The Network Computer Arrives…Finally!

Thank you Eric Schmidt for taking me down memory lane, to the heyday of another bubble, in another century. Today, at the launch of Chrome OS — a new Google (s goog) operating system for web-centric computing — Schmidt talked about 1997 when he (then at Sun Microsystems) and Larry Ellison and everyone else talked about the idea of a network computer.

Network computer, at the time, was defined as a stripped-down machine, with little or no moving parts, cheap processors and ample bandwidth to compute over the network. It was a computing equivalent of Silicon Valley’s Moby Dick. Larry Ellison, CEO of Oracle (s ORCL) was the proverbial Captain Ahab.

Larry “Captain Ahab” Ellison

In 1995, Larry Ellison talked about a network computer that would cost $500 a pop and would free the world from Microsoft (s msft). “A PC is a ridiculous device. What the world really wants is to plug into a wall to get electronic power, and plug in to get data,” said Ellison at the time.

His idea was a sound one, though at the time, a tad impractical. Oracle’s Network Computer subsidiary lost $175 million and was eventually spun out as Liberate Technologies, a company that transitioned to building software for set-top boxes.

Nevertheless, the idea had strong appeal for Silicon Valley’s power brokers, and they kept plowing dollars into the network computer. Marc Andreessen was an early champion. What was good for Ellison was good for IBM (s ibm) too. But the guy who was completely besotted by the idea of network computer was Eric Schmidt. It was Schmidt and his cohorts at Sun who came up with Java Station, a disaster if there was any. The Java-based network computer was underpowered when compared to the PCs of the day.

Have a Corona

The network computer hype had died down by 1998, but the Sun team hadn’t given up. They once again went back to the drawing board and started working on a network-business appliance, code-named Corona.

I first broke the story about Sun’s ultra-secret PC killer back in August 1999. Unlike an all-purpose consumer device, it was targeted at the enterprises and was pitched as “zero admin cost” machine. No need for expensive storage — just lean processors with ample bandwidth. It plug into the network and essentially brought up a “state” for folks to start working. You needed a special Java-enabled card that created the “state” on any device, regardless from where you were accessing the data. It was targeted at airlines, retailers and package transportation companies.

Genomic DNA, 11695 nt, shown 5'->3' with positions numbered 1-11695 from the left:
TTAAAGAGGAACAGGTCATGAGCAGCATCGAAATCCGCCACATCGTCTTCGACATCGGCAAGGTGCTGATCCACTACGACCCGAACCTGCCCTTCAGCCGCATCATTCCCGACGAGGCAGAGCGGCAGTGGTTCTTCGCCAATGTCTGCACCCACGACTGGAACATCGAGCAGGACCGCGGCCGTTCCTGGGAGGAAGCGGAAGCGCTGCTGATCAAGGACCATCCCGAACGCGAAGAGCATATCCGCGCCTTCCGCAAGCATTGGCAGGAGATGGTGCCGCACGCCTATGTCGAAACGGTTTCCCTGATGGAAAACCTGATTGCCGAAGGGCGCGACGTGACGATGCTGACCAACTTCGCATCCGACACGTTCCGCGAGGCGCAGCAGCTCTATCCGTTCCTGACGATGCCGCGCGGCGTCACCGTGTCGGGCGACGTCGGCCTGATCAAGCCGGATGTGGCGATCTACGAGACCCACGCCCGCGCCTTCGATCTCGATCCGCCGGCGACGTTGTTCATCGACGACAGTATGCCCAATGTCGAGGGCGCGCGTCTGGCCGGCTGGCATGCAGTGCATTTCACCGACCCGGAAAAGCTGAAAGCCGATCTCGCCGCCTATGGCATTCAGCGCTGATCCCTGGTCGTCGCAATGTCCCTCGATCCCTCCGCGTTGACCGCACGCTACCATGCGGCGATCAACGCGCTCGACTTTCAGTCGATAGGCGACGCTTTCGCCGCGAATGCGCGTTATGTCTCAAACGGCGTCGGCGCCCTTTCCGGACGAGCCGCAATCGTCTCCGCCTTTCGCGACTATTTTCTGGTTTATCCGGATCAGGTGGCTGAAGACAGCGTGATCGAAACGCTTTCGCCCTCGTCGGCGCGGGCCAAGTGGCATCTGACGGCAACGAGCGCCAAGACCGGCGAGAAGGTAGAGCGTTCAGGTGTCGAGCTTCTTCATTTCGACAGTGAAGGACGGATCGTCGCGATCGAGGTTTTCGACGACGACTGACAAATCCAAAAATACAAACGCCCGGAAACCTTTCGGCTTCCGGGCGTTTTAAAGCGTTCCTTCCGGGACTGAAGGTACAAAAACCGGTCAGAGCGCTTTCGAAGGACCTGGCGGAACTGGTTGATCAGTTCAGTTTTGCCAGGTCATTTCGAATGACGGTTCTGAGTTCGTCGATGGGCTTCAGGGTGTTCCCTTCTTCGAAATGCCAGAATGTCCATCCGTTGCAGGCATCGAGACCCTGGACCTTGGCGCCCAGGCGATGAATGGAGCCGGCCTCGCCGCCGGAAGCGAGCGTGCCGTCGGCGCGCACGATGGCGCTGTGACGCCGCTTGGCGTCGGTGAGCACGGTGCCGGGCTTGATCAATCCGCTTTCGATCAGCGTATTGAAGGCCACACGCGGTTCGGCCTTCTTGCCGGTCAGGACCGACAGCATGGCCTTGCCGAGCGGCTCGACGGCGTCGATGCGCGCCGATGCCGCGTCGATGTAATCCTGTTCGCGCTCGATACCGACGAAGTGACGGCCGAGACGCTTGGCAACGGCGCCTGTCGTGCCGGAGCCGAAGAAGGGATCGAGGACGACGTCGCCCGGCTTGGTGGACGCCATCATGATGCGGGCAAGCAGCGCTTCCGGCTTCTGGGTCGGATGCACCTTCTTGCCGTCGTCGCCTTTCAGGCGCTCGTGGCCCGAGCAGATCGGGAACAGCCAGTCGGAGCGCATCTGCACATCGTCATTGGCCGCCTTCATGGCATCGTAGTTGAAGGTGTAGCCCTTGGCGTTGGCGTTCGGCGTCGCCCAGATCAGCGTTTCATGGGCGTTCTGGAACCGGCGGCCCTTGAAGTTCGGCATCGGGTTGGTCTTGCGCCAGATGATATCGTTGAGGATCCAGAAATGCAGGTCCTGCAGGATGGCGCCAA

Sun eventually called it the Sun Ray, thus bringing a short-term revival of thin clients. Even a new version of Java Station was launched, to no avail. The network computer in early attempts failed because the devices were too expensive when compared to low-cost personal computers and bandwidth was still extremely expensive and the connections, even on corporate networks weren’t fast enough. The software and the experience just weren’t compelling enough, and there were limited use cases for the device.

The Past Is the Future

As Chrome OS was being launched, I couldn’t help but think about the similarities between the two products. The early customers for this new Chrome OS based computer (with no admin-costs) are American Airlines (s amr), Intercontinental Hotels and some retailers. Onstage, Schmidt said that he and his peers were talking about these very same problems — total cost of ownership, security and ease of use — when they were first discussing the network computers.

“We were right that the underlying problems really were a problem, but were wrong in understanding how complex the problems were,” he said. Of course, as time passed the networks got faster, the components got cheaper, but more importantly, the rise of AJAX and the evolution of the open source LAMP stack allowed the idea of web-based applications to blossom. And from there, evolved the idea of a web-based operation environment/system. “Chrome finally broke through architectural frameworks with respect to speed and security,” a beaming Schmidt said. “It is now finally possible to build powerful apps on top of a browser platform.”

Schmidt believes Chrome OS is the third viable real operating system, one that breaks from the past, and looks into a cloud-services centric future that would re-define the idea of what an OS should be.

With Chrome, Google has done a good job of executing on the idea of “network computer,” offering a suite of cloud services. In 2008, I wrote up a list of ten features that a good cloud client must have — Google has done one better with their prototype device, the CR-48.

“The long term vision of browser as an OS for web applications” said, Sundar Pichai, Google’s vice president of Product Management for Chrome said. Making browsers speedy and responsive to today’s web tasks, they have made it possible to do more inside the browser.

I was particularly impressed by the improvements they have made to JavaScript, a boon for web applications. Other extensions that tap into the hardware for graphical improvements will only going to make the browser more desktop-like. Pichai has to feel good — he is helping realize his boss’s vision for the network computer. Too bad, Schmidt and Ellison are not talking to each other anymore.

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